Here you all are worrying about today’s U.S. presidential election when there are Great Books to discuss. Focus on what’s important, people!
Here are the readings for the coming week:
- War and Peace by Leo Tolstoy, Book III, Chapters 10-19 (GBWW Vol. 51, pp. 140-164)
- The Decline and Fall of the Roman Empire by Edward Gibbon, Chapter XXXIX (GBWW Vol. 37, pp. 634-646)
- The Summa Theologica of St. Thomas Aquinas, Part I, Questions 78-79 (GBWW Vol. 17, p. 407-427)
- Sonnets XXXVI-XL by William Shakespeare (GBWW Vol. 25, p. 591-592)
- Principles of Psychology by William James, Chapter XXII, beginning to heading “The Intellectual Contrast between Brute and Man” (GBWW Vol. 53, pp. 665-678)
- The Laws of Plato, Book XI (GBWW Vol. 6, pp. 771-784)
Maybe reading Tostoy’s vivid account of the Battle of Austerlitz will persuade you that things aren’t quite so bad as all that here in 2016.
Here are some observations from the last set of readings:
War and Peace by Leo Tolstoy, Book III, Chapters 1-9: The first several chapters of this book describe the home front and the matchmaking Prince Vasíli pursues for his children. He succeeds in manipulating Pierre and Hélène into an engagement, but fails with Anatole and Marie. For Pierre, everything seems predetermined and absolutely necessary, but Marie chooses to remain single (helped by the realization that Anatole is much more interested in Mme. Bourienne than he is in her). The scene shifts in Chapter 7 to the preparations for the Battle of Austerlitz.
- The Decline and Fall of the Roman Empire by Edward Gibbon, Chapter XXXVIII and “General Observations on the Fall of the Roman Empire in the West”: Gibbon clearly doesn’t think much of the Merovingians. He scoffs at their conversion to Christianity and their numerous wars, those of Clovis in particular. He also treats the Visigoths, Alemanni, and Saxons to some degree, lingering longest on the forces of Hengist and Horsa in their attempts to conquer Britain. The “General Observations” section wraps up the discussion of the Western Empire. Gibbon attempts to draw lessons from the Fall of Rome for 18th-century Europe, concluding that never again would our civilization need to fear barbarian invasion. I wonder if the headlines of 2015-2016 would lead him to reconsider. The phrase “pride and prejudice” appeared unexpectedly in this chapter, leading to an amusing mental image of Mr. Darcy decked out as a Merovingian prince.
- The Summa Theologica of St. Thomas Aquinas, Part I, Questions 77: St. Thomas writes that the soul’s power cannot be its essence because, unlike God, the soul is an act of something else, and power and act divide being. (I think this is an accurate summary of his argument, although I am foggy on precisely how these terms are defined.) The soul has several powers of different ranks; each is determined by its object. The powers follow a natural order: intellectual ==> sensitive ==> nutritive. The sensitive and nutritive powers require the body to act and thus are not the “subject” of the soul. The sensitive and nutritive powers proceed from and are for the sake of the intellectual, even though they are treated as the subject “considered as receptive principles.” Only the intellectual power and the will survive the destruction of the body.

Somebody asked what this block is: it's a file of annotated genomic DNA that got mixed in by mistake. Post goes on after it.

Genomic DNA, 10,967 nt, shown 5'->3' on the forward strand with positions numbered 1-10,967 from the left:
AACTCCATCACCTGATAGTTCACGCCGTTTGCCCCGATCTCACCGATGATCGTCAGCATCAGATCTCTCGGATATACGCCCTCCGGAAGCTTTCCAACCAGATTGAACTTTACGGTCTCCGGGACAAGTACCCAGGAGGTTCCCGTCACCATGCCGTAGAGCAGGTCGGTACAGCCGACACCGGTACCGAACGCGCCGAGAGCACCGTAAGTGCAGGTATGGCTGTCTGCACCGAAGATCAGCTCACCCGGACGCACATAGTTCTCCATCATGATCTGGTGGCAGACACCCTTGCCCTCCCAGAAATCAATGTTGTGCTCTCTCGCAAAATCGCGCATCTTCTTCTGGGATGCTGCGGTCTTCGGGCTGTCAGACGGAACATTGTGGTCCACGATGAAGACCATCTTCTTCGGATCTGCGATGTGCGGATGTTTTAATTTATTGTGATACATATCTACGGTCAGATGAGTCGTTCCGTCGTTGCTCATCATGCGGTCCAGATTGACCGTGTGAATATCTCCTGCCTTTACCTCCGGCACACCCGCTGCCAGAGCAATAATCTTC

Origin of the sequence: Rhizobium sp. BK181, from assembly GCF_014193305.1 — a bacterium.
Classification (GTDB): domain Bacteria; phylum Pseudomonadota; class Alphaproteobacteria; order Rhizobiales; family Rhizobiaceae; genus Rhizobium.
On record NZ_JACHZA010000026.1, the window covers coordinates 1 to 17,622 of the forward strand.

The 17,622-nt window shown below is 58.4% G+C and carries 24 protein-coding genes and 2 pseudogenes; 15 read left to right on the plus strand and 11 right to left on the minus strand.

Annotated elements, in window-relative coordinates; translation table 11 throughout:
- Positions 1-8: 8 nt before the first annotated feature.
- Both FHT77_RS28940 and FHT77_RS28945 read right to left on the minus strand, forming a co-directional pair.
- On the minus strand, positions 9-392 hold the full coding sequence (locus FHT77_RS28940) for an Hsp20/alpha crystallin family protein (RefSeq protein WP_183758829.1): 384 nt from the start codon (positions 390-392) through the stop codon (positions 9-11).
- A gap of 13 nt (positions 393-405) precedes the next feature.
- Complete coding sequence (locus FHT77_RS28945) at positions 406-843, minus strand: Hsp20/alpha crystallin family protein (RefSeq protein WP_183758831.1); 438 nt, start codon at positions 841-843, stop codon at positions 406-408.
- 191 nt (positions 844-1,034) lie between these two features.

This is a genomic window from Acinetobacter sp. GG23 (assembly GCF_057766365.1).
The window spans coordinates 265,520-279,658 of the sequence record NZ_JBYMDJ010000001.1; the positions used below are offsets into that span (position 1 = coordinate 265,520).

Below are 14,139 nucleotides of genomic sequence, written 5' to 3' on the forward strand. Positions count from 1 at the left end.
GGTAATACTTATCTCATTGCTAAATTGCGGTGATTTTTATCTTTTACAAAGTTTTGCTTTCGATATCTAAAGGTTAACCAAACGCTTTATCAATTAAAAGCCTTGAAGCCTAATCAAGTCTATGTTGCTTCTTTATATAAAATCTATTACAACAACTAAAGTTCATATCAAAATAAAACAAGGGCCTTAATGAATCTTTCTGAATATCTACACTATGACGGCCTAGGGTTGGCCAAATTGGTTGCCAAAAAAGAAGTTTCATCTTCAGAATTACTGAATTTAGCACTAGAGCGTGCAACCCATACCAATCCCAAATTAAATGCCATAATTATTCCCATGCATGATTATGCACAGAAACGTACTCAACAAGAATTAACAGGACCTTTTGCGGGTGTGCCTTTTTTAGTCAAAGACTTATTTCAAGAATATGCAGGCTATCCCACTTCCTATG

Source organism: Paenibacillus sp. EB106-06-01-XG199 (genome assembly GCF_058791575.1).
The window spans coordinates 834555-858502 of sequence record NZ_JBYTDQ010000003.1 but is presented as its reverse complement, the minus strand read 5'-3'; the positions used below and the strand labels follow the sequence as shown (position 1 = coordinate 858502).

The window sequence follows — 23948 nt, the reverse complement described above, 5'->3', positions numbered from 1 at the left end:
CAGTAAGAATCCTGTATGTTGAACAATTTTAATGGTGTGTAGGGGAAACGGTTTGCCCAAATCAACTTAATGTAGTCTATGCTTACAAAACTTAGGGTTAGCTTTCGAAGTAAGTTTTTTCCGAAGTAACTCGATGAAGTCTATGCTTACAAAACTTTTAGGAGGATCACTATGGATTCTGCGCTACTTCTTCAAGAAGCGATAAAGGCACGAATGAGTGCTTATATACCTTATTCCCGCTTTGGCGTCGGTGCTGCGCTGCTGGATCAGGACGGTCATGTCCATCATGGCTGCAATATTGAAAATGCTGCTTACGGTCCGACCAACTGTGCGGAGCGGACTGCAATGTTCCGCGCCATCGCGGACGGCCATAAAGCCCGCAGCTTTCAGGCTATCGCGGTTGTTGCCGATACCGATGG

- Sonnets XXXI-XXXV by William Shakespeare: There’s an interesting shift that occurs after #32. Up until then the narrator has been writing nice things about his friend, but then in #33 the sun is clouded over, and in #34-35 there are complaints against the friend for misleading and “trespassing” against the narrator. I dug around a little online and learned that one of the theories about this sequence is that Shakespeare was going through a falling out with his patron at the time he wrote these.
- Principles of Psychology by William James, Chapter XXI: “We never disbelieve anything except for the reason that we believe something else which contradicts the first thing.” James argues that a person’s “dominant habits of attention . . . practically elect” our reality from among the various possibilities. So “in the relative sense” the things that excite and hold our attention are what’s real. Because sensations do this so well, they, not conceptions, are our “paramount reality.” James believes the influence of emotions over our actions stems from the bodily sensations they involve. Any theoretical system, to be believed, must adequately explain the sensible objects of our experience.
- The Laws of Plato, Book X: After leading off with a general rule against the taking or damaging of others’ property, something that may seem surprising to those who know only the Republic, Plato devotes the rest of this book to the problem of offenders who refuse to honor rules put down by the gods. The Athenian posits three reasons why someone might do this: atheism, a belief that the gods are not concerned with mortals, and a belief that the gods can be easily propitiated. He rebuts each of these beliefs, spending the most time on the first one. His proof of the gods’ existence involves a rejection of materialism and advancing of the idea that the soul precedes the body.
After today, will it be time for celebration? Weeping and gnashing of teeth? Marching forward into a brave new world? Rod Dreher’s Benedict Option? Who knows? This too shall pass. I’m certain that we’ll all do well to keep reading the Great Books whatever happens. Get to it!